News of Note

January 26th, 2009

Activists protest primate starvation
Six to seven angry protesters lined the sidewalk in front of the downtown location of the UW Primate Facility yesterday. The protest was led by Stop Animal Exploitation Now! (SAEN) and the Northwest Animal Rights Network (NARN). The group of mostly graduate students and concerned community members held signs that read, “No federal money for torture,” and, “Cruelty is criminal.”

Got Milk? Got Ethics? Animal Rights v. U.S. Dairy Industry
Undercover videos produced by animal rights groups are fueling a debate over the need for new laws to regulate the treatment of American dairy cows.  The graphic videos include one made inside a huge New York dairy operation where cows never go outside, have the ends of their tails cut off in painful procedures without anesthesia, and are seen being abused by one employee who hits a cow over the head with a wrench when it refuses to move. An investigator for the group Mercy for Animals worked at the New York dairy farm, Willet Dairy, one of the largest in the state, for two months as a mechanic.

1-year sentences in puppy mill case
The couple accused of starving, dehydrating and suffocating at least six animals while working at a kennel in Gold Bar has been given the maximum sentence allowed. Jason and Serenna Larsen were each given a year in jail for each of six felony counts. However, they will be allowed to serve all six sentences concurrently, which effectively reduces their sentences to just one year each. And Serenna Larsen will serve her time on work release.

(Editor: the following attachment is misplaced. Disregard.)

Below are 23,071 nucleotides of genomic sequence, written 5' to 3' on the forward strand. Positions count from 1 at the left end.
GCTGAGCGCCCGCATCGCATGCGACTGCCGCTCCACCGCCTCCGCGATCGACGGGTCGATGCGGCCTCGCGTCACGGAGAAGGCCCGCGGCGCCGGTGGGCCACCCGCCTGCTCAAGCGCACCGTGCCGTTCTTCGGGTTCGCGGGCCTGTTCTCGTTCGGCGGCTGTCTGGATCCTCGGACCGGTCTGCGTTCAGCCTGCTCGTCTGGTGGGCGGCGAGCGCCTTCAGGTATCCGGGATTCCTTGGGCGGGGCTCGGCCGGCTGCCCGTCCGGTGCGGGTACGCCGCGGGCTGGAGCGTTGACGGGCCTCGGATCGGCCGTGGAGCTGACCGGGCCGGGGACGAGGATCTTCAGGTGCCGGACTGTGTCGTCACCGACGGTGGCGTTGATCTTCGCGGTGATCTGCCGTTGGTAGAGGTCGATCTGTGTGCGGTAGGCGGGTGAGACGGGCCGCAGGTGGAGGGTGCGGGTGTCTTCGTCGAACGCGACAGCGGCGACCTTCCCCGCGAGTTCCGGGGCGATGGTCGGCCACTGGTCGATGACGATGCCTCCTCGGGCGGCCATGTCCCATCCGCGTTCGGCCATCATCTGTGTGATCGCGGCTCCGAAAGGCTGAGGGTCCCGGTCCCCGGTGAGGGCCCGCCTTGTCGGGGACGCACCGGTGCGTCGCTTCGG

Man loses hunting licenses for killing elk in park
A Cowlitz County man has been placed on probation, fined $2,500 and stripped of his hunting licenses for three years for shooting a Roosevelt elk inside Olympic National Park in 2007.

NY dairy farmer kills 51 cows, commits suicide
State police in New York say an upstate dairy farmer shot and killed 51 of his milk cows in his barn before turning the rifle on himself.

The Rise of Dog Identity Politics
But we, or most of us, are a long way from the farm these days. What, though, should a dog’s rights be? Not to suffer is the basic one on which pretty much everyone is in agreement, and where dogs are concerned, the last four decades are mostly a story of enormous progress. Canine suffering has been criminalized across the board.

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